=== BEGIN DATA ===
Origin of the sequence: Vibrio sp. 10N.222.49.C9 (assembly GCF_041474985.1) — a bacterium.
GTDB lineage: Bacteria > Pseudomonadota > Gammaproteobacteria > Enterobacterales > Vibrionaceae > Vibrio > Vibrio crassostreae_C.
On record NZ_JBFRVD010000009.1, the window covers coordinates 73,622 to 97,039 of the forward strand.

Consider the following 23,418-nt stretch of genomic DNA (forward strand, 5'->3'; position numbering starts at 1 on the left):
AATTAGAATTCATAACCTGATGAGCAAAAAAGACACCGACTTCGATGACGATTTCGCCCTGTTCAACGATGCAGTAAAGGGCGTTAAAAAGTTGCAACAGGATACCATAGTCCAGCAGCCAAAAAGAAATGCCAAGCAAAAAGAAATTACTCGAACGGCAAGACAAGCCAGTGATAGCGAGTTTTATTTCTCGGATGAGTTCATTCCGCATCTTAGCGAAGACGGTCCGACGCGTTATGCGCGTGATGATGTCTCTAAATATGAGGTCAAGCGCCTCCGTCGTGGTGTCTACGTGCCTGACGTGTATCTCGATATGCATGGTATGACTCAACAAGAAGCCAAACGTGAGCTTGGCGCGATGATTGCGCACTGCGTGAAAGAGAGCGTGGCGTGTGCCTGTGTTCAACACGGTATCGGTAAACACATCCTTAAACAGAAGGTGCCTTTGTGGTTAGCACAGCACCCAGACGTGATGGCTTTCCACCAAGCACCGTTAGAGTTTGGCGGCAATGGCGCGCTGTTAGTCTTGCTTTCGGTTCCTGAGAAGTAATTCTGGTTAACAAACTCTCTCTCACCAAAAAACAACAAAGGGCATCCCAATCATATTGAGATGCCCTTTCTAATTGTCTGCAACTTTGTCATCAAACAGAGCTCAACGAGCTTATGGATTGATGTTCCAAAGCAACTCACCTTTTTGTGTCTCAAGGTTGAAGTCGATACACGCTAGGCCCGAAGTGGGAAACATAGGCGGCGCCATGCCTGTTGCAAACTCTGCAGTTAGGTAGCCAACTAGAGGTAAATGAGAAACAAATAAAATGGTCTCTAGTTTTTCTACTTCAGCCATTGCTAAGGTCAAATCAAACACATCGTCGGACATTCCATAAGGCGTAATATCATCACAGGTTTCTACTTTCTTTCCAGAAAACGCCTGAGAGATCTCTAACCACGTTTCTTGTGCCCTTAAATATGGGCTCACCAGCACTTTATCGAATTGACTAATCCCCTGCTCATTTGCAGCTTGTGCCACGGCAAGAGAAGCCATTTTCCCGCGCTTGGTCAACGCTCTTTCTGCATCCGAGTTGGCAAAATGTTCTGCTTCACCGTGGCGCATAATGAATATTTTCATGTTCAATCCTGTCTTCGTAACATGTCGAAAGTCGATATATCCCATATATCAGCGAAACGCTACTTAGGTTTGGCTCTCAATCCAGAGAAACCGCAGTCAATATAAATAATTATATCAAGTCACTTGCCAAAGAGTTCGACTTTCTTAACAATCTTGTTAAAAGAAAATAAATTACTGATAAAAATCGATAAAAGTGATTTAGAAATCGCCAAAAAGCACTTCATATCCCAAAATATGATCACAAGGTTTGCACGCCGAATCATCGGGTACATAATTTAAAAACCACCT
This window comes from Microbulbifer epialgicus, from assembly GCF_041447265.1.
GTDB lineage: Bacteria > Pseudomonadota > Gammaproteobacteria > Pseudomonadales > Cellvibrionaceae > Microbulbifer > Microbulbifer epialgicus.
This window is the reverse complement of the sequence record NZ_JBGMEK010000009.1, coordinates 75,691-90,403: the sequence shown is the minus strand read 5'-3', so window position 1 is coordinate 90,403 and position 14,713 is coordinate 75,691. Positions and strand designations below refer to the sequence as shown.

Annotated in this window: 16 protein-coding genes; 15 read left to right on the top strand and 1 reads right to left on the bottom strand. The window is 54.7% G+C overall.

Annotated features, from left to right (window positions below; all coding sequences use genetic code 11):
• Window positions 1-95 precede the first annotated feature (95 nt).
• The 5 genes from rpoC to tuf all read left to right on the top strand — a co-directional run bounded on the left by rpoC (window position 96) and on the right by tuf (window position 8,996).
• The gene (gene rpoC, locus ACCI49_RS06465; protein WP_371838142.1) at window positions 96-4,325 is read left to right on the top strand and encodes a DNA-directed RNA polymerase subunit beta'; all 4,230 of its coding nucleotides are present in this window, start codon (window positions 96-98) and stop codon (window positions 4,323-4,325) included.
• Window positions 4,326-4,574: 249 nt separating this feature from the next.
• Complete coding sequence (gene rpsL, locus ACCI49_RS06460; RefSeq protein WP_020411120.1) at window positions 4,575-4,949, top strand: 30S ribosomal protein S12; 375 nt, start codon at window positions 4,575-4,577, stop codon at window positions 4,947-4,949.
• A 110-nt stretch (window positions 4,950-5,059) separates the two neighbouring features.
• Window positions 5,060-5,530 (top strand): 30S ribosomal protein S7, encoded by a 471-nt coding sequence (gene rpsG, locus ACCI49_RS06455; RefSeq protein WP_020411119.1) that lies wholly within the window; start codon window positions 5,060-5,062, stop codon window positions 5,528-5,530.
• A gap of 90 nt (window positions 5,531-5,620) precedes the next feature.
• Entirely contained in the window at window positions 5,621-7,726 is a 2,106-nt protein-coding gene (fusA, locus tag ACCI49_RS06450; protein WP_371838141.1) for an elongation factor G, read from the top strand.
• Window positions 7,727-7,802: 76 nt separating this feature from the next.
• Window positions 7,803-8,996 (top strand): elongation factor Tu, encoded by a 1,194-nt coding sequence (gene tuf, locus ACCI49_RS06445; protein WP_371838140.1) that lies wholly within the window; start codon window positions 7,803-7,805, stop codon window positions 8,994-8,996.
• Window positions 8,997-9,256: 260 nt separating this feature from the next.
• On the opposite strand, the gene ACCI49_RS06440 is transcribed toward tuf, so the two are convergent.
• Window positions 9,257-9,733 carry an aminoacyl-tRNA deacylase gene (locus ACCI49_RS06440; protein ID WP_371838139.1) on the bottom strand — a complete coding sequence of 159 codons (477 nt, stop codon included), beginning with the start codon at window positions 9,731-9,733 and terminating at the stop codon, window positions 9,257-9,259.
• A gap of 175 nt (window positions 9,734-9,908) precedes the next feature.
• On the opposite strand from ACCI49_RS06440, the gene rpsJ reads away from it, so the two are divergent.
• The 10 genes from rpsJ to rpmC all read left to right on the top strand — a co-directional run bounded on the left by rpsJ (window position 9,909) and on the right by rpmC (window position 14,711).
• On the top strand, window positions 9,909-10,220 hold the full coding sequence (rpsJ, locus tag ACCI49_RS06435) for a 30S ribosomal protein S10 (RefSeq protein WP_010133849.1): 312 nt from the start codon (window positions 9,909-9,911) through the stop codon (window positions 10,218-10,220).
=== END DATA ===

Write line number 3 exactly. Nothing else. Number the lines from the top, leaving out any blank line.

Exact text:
On record NZ_JBFRVD010000009.1, the window covers coordinates 73,622 to 97,039 of the forward strand.